Resisting Authority: Tony Serra

| Anarchism, Real Life Stories
Tony Serra at microphone

At the Northern California People’s Life Fund Ceremony, Oakland, 2011. Photo by Ed Hedemann.

Our October 16 Twitter post shared some information about J. Tony Serra, a criminal defense lawyer who is also a war tax resister. Serra has successfully defended several unpopular people in his career, including Huey Newton of the Black Panther Party, and Chol Soo Lee, involved in a San Francisco Chinatown murder.

This latter case was the basis for the 1989 film True Believer, in which James Woods played a lawyer based on Serra.

Serra has been convicted for his war tax resistance three times, and spent four months in prison after a 1974 conviction for “failure to file” his tax return, as well as nine months in prison in 2005-2006 for a misdemeanor of “failure to pay” $44,000 in taxes.

In 2011, at the People’s Life Fund war tax redirection ceremony in Oakland, California, he remarked, “I didn’t come to deny taxation from what I’ll call philosophic, certainly not from constitutional underpinnings, it was just more or less a naïve statement of frustration. I didn’t believe in capitalism, I rejected capitalism, I didn’t believe in banks, I didn’t believe in Wall Street, I didn’t believe in corporations, ultimately didn’t believe in [inaudible] democracy that was permeated by the influence of corporations…” However, Serra has kept up his war tax resistance since 1973, while maintaining an low-income/simple living lifestyle.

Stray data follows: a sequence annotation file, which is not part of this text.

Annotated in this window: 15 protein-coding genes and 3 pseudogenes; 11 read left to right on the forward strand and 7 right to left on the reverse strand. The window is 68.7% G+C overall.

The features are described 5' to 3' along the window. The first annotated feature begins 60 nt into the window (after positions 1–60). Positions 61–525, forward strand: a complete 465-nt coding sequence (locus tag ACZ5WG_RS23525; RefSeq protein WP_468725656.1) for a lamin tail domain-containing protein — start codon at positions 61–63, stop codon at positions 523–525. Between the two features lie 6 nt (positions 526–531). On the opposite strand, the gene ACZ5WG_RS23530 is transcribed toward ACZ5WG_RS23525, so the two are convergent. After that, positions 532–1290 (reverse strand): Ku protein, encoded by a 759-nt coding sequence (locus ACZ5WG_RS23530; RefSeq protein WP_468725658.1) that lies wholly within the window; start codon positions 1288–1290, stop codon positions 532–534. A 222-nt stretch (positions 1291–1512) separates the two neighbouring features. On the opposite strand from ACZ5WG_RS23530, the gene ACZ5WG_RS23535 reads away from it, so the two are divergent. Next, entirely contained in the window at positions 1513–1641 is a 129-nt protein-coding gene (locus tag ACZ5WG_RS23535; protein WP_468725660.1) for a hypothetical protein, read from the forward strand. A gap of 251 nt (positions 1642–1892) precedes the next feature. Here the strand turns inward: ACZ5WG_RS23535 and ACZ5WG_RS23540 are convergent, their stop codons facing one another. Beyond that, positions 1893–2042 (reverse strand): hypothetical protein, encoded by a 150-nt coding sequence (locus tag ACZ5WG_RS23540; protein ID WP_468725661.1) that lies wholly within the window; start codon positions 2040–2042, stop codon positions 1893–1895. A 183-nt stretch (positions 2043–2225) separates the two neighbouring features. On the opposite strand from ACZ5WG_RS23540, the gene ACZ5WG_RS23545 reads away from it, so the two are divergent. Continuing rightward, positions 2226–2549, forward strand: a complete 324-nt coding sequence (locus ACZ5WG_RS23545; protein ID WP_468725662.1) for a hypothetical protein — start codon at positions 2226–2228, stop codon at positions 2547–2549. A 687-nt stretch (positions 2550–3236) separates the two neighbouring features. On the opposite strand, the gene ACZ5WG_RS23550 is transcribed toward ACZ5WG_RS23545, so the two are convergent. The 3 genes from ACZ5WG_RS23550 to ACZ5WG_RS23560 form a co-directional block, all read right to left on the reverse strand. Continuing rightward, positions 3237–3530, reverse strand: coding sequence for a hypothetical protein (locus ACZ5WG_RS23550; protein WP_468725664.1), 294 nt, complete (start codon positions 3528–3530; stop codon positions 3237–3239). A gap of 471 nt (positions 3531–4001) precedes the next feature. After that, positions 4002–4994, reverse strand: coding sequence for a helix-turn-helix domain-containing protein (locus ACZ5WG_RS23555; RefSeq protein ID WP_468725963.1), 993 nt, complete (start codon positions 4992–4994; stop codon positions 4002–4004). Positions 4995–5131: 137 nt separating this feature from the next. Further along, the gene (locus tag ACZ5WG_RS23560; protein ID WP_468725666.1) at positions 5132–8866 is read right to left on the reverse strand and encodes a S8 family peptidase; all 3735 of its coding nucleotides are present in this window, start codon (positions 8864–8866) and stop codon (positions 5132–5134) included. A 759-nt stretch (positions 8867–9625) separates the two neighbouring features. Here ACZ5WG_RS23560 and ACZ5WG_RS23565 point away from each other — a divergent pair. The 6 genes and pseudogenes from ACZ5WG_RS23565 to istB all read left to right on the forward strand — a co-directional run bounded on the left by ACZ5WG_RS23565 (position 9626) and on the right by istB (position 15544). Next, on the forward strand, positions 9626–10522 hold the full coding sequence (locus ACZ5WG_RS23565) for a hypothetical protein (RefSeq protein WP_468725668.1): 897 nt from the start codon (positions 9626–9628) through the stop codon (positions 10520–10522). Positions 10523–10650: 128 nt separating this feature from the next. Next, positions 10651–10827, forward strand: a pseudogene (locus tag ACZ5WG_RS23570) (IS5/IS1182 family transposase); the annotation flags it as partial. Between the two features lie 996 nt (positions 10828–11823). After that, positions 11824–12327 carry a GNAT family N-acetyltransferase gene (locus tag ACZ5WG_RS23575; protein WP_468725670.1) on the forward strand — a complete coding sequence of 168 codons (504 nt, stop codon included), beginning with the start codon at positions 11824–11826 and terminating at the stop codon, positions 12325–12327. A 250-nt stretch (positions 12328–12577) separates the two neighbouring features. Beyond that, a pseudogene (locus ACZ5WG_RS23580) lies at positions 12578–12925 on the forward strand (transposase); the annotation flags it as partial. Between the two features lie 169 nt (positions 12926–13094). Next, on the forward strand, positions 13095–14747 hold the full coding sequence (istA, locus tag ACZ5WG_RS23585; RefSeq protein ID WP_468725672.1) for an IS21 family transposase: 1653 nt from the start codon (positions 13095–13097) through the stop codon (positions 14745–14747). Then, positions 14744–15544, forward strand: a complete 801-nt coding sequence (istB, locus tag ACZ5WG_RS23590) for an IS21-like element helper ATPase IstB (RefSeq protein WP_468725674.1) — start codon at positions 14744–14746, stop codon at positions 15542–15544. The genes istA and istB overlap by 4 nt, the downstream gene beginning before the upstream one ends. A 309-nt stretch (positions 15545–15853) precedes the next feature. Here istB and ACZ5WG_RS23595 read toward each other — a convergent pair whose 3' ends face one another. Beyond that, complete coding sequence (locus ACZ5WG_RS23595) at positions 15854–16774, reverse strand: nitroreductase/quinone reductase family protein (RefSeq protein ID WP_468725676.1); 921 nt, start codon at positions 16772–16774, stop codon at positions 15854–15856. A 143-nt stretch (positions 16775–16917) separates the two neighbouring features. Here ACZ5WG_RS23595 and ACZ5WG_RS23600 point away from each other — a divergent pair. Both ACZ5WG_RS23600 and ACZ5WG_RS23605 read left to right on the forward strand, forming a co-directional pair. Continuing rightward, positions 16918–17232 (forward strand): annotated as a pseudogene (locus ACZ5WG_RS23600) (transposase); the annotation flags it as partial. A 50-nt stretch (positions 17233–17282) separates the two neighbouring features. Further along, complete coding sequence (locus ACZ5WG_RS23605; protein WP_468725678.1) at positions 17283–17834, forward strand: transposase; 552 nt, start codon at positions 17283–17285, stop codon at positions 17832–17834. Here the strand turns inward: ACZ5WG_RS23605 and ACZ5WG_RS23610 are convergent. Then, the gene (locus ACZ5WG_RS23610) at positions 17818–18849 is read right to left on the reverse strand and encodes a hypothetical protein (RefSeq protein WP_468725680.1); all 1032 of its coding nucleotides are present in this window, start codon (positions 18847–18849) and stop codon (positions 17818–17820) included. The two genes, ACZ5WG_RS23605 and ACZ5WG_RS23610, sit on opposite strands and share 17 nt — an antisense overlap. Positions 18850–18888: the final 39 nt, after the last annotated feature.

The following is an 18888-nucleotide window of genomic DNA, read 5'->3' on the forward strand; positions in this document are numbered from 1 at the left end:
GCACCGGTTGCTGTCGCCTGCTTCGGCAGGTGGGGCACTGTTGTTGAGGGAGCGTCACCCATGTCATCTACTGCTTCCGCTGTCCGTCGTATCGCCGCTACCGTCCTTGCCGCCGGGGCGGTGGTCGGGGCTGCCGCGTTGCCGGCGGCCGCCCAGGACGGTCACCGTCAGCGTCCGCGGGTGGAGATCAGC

We can’t mention war tax resisters and prison without reiterating that going to prison for war tax resistance is still exceedingly rare. However, Serra has a positive outlook on his time in prison for war tax resistance:

“[I found] I like federal prison camp. I’m aberrant in that respect. It’s like locking a doctor who likes to practice medicine, who still has his license, so to speak, locking that person in a hospital. I could do writs, I could do appeals, I could do things I’d never done before, marriage, divorces, and bankruptcy and contracts and all kinds of civil matters…it was exciting.”

Serra reminds us that the potential consequences of war tax resistance can be exciting, energizing, and empowering, whatever tactics we choose to employ.

 —Post by Erica Weiland

For more about J. Tony Serra, read Ed Hedemann’s 2007 profile.
On YouTube, watch Serra’s speech at the 2011 People’s Life Fund war tax redirection ceremony.

One thought on “Resisting Authority: Tony Serra”

  1. Larry Rosenwald says:

    That’s a lovely account. I hadn’t known that _True Believer_, a movie I love, was based on this real and heroic person. Knowing that makes James Woods’s recent anti-Obama diatribes even worse, and reminds us of the difference between the real person and the person playing him.

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